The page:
The simplest – and false – solution the establishment came up with, was to lie to us that monogamy was great fun and if we didn’t feel it – there was something wrong with us. Most couples’ therapists towed the line. You can, they told us, most definitely, preserve the passion. Have date nights, intimate conversations, they instructed. As if passion was an instant drink powder you could pour in a cup, add water and stir.

And why did they sell us this crap? Because they were all afraid. Terrified, in fact.

Imagine what would have happened if we refused to live by the monogamy rule? And what would have happened if everyone, god (literally) forbid, insisted on their right to following their passion? And we did that before birth control and DNA testing?

Most of the world as we know it would have imploded into utter chaos. The family unit, the basis of society for the last ten thousand years, would have collapsed. Fathers would stop working because they wouldn’t know whose children they were feeding, and mothers would not want these men, who brought in other children to share resources with theirs.

That’s the world we live in.

So now, after we’ve admitted to ourselves that Santa Claus and the tooth fairy have long disappeared, we still want to know, what do we do now?

We cherish what we have:

Okay, I know, no glamour in that. But we should remember that passion didn’t just dissipate without giving us something valuable in return. It was a great start, and it led us to love. It led us to the most nourishing relationship we’ve ever had, if we knew how to build it. It gave us most of what is good and positive and stable in our lives, a major promoter of good health, longevity, and professional success.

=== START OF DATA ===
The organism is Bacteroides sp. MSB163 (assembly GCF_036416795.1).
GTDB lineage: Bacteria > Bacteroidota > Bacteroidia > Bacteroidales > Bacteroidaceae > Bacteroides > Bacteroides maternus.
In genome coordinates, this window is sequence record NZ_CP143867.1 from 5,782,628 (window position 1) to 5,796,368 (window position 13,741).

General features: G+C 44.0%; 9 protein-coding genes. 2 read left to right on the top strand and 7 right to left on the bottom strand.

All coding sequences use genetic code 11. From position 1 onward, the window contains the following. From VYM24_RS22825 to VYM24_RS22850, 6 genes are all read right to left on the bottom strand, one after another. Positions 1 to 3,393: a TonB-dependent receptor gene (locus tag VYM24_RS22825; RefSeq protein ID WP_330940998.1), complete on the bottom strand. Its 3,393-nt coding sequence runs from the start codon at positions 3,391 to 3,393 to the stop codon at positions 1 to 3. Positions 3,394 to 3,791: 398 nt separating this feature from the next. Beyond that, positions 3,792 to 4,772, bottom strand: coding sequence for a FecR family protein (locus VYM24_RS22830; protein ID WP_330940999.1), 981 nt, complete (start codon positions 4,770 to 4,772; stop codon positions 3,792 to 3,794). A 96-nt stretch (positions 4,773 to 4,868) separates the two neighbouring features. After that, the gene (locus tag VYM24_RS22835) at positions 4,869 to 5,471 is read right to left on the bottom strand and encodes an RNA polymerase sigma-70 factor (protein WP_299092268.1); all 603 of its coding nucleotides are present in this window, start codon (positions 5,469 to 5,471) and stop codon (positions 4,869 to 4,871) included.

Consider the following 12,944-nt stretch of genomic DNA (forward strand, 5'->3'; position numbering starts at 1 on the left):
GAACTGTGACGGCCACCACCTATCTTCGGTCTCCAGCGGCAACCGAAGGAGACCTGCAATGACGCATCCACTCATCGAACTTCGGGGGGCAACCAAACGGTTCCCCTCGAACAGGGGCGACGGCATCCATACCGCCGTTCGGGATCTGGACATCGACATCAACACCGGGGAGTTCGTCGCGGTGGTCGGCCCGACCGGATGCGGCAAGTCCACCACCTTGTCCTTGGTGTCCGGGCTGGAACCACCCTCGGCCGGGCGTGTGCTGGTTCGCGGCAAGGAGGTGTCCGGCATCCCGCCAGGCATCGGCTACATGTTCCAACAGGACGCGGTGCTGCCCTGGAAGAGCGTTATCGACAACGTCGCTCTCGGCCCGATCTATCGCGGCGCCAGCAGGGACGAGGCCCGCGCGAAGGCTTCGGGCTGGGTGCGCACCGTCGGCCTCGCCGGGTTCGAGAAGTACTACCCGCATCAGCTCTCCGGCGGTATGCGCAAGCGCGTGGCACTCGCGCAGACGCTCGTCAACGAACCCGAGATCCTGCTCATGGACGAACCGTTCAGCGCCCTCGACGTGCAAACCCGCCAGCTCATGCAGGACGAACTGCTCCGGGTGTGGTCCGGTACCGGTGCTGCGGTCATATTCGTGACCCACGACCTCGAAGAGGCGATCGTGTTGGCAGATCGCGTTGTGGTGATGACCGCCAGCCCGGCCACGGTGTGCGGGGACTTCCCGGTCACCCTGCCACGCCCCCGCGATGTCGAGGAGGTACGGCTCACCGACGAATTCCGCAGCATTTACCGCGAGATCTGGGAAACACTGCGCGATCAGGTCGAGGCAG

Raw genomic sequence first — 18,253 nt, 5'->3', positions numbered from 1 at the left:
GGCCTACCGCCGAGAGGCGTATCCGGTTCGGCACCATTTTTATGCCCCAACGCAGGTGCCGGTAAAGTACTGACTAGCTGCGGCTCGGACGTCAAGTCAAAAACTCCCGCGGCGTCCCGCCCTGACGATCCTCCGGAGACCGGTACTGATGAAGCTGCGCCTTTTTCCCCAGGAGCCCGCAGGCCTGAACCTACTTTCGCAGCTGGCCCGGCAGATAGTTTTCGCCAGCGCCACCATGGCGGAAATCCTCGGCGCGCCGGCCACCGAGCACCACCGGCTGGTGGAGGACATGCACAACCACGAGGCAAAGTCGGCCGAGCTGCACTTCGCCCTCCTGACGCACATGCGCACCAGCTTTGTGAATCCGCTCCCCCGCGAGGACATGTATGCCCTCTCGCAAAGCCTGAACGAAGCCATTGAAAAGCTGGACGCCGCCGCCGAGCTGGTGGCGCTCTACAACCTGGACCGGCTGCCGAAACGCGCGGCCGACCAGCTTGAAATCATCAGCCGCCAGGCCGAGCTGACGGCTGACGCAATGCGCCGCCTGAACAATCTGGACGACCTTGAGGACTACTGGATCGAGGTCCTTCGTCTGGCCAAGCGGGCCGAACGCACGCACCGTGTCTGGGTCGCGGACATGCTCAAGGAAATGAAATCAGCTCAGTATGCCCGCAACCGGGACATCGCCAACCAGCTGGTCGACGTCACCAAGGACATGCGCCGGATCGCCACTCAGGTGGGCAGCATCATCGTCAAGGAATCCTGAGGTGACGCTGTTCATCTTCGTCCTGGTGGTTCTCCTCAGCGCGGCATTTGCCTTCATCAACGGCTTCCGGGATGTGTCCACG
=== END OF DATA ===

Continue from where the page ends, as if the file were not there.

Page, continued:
And what else can we do?

Desire:

Here’s the good news: We have a passion-like, not quite as strong, but somewhat reminiscent, capacity to makes us happy. Sexual desire. Desire persists even when passion recedes. Physical, sexual desire makes us have happy sex, and it keeps us close to our already existing partner. And that capacity that we have, when nurtured and cherished, that can last for many, many years. As long as we admit – and remember – that it’s not passion. It’s a matter of expectations.

And this is the important idea to understand: unlike passion, desire doesn’t need as much uncertainty and newness for it to exist. Desire is the key that would unlock the door into a good relationship for years. Not as powerful as passion, but pretty darn good.

Since no one has discovered a better way to go through life as we know it today, other than monogamy, and while this is not sexy and thrilling as it could, or should be, desire offers a decent option. So it’s clear what we need to do: cultivate our sexual attraction and our sex, so desire could have a fair chance to last.

Desire can be played with carefully, with other people, after certain ruled are learned and adhered to. And that I will discuss in a separate post. It’s risky, but so is lying, hiding affairs, and breaking the single most important thing we have in our relationship – trust. I’ve written a whole book about it, coming out next year.

So remember, friends: passion lasts only a few, short years, but cultivated and nourished properly, desire could last a lifetime!

 

Lots of love,

Callie